Congressional Democrats are about 48 hours away from staking the stability of the global financial system on Mitch McConnell’s capacity for shame.
For weeks now, the Democratic and Republican caucuses have been locked in a staring contest over the debt ceiling. Both parties want the debt limit to be raised. And for good reason. Contrary to misconceptions that Republicans have vigorously cultivated in recent years, raising the debt limit does not authorize new spending; it merely allows the Treasury Department to borrow enough money to finance the spending that Congress has already ordered. The alternative to raising the debt ceiling is for the U.S. government to default on its debt. Which would be a world-historic own goal.
If the United States reveals that its politics are too dysfunctional to meet objectives as simple as “don’t default on debts that are denominated in a currency your country can print at will,” the implications for our nation’s economic performance and geopolitical influence could be grave. At present, U.S. Treasury bonds are the foundation of the entire global financial system. Financial actors the world over have structured their assets and liabilities around the presumption that such bonds are essentially riskless. If the U.S. defaulted on its interest payments, just about everyone’s investment strategy would be upended. Global markets would be destabilized. America’s borrowing costs would soar, as investors demanded compensation for the risk of lending money to the U.S. That increase in interest rates would likely spread throughout the economy, driving up the cost of credit for consumers, businesses, and homeowners. This, in turn, would lead to a pullback in consumer spending and corporate investment. A recession would ensue. According to one estimate from Moody’s Analytics, a prolonged stalemate over the debt ceiling could kill 6 million U.S. jobs, nearly double the nation’s unemployment rate, and erase $15 trillion from American household wealth. Such a scenario would also jeopardize the dollar’s status as the world’s reserve currency — an exorbitant privilege that serves as one pillar of the nation’s geopolitical power.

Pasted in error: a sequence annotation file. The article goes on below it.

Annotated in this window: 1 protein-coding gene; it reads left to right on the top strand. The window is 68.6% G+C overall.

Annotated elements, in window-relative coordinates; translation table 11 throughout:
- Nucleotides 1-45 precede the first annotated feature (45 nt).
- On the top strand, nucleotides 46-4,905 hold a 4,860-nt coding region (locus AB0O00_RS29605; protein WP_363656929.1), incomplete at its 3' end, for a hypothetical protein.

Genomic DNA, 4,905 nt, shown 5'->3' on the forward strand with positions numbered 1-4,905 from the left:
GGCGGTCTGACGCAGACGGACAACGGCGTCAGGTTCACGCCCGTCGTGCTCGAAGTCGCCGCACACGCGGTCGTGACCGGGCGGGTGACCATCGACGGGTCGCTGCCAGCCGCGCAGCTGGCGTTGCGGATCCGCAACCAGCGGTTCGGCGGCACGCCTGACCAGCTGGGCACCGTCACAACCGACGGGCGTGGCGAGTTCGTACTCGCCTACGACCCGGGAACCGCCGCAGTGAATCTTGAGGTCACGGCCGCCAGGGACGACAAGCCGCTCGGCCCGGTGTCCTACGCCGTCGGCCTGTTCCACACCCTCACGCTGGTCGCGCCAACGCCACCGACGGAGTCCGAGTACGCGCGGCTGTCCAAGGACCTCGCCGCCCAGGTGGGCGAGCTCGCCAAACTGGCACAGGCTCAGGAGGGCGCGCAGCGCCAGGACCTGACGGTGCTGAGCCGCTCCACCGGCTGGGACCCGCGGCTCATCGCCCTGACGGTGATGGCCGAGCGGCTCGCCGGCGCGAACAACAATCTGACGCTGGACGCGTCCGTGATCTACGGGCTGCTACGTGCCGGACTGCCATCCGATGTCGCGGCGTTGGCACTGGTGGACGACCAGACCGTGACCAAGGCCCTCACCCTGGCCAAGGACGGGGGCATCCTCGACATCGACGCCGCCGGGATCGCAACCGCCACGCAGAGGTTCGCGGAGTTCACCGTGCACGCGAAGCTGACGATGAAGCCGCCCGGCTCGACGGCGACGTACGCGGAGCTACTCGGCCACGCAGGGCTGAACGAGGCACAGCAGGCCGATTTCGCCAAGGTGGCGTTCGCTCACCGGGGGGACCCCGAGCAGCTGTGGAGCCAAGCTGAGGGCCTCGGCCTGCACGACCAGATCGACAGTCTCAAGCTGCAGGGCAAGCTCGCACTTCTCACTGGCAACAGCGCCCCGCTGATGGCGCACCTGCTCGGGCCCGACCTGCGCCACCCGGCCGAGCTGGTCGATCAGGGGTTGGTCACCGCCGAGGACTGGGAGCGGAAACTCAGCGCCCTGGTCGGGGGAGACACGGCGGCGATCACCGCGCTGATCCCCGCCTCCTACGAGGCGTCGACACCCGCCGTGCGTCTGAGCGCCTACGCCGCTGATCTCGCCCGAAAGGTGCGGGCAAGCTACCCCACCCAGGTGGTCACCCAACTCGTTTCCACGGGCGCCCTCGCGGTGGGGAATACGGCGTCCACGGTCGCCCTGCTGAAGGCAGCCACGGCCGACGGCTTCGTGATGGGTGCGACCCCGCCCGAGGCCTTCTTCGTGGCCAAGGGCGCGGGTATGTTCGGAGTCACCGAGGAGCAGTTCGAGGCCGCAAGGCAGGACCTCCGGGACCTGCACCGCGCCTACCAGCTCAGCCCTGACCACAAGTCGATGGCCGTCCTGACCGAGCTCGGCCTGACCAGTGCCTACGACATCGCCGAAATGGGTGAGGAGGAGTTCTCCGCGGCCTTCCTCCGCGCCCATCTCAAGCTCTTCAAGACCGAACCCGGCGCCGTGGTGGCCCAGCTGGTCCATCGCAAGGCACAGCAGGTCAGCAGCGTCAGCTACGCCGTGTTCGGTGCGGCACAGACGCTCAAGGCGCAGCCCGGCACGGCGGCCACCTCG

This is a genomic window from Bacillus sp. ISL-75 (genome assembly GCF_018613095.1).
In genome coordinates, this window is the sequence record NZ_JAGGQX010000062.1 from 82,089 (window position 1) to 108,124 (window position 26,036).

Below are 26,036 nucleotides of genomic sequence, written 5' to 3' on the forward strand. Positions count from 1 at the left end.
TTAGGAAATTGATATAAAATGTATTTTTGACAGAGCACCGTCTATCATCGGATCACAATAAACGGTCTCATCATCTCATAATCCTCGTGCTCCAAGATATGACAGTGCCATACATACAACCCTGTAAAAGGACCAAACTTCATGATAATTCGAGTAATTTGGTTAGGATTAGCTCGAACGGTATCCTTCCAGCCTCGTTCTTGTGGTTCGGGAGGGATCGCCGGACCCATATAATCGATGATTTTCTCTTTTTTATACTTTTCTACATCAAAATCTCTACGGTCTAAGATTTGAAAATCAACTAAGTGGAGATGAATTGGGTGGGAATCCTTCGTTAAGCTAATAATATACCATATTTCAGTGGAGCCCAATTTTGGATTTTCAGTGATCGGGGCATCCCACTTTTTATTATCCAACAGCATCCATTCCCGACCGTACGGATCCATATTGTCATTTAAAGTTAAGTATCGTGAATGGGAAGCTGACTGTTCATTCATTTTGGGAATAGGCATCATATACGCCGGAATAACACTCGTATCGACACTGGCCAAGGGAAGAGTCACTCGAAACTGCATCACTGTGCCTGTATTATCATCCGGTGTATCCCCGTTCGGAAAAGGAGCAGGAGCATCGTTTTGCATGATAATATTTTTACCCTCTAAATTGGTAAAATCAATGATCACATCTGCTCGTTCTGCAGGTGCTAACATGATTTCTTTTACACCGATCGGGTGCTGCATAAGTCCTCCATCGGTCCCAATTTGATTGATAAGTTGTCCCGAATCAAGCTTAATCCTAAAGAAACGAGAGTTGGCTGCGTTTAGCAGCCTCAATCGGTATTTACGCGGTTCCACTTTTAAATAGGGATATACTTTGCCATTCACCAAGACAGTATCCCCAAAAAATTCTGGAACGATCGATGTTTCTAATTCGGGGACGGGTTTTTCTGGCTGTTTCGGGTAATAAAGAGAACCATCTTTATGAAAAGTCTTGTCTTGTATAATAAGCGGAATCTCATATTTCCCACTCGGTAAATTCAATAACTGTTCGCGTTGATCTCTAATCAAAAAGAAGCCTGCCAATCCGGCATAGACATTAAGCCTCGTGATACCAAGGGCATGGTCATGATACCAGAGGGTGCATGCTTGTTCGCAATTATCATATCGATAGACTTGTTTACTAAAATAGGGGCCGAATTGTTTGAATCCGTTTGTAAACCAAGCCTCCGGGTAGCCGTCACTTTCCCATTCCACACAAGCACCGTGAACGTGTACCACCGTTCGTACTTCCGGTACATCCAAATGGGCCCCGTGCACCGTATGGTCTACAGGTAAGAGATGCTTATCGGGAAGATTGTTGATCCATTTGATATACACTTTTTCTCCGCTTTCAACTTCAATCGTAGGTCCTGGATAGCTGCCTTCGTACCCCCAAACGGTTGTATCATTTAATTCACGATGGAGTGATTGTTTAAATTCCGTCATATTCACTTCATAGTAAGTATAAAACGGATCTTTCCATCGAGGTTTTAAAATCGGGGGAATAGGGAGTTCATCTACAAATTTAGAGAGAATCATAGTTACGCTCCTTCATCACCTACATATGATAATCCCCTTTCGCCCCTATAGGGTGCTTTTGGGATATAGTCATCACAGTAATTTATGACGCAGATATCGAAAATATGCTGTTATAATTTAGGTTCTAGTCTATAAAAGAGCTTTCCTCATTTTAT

No one wants this. Or at least, no significant constituency in the United States does. Chuck Schumer, Joe Manchin, Alexandria Ocasio-Cortez, and Mitch McConnell — all want the debt ceiling raised. The Republican Senate Minority Leader has described a potential default as a “crisis” that the government is duty bound to avoid. And Congress can honor that duty by taking a quick up-or-down vote.
But McConnell will not allow that to happen. His position is that Democrats have a responsibility to raise the debt ceiling — and his caucus has a right to make that necessary task as arduous, time-consuming, and as politically painful for Democrats as possible. The GOP’s rationale for this stance is simple: If Democrats are going to enact a large spending package without Republican input, then they’re going to have to raise the debt ceiling without Republican cover.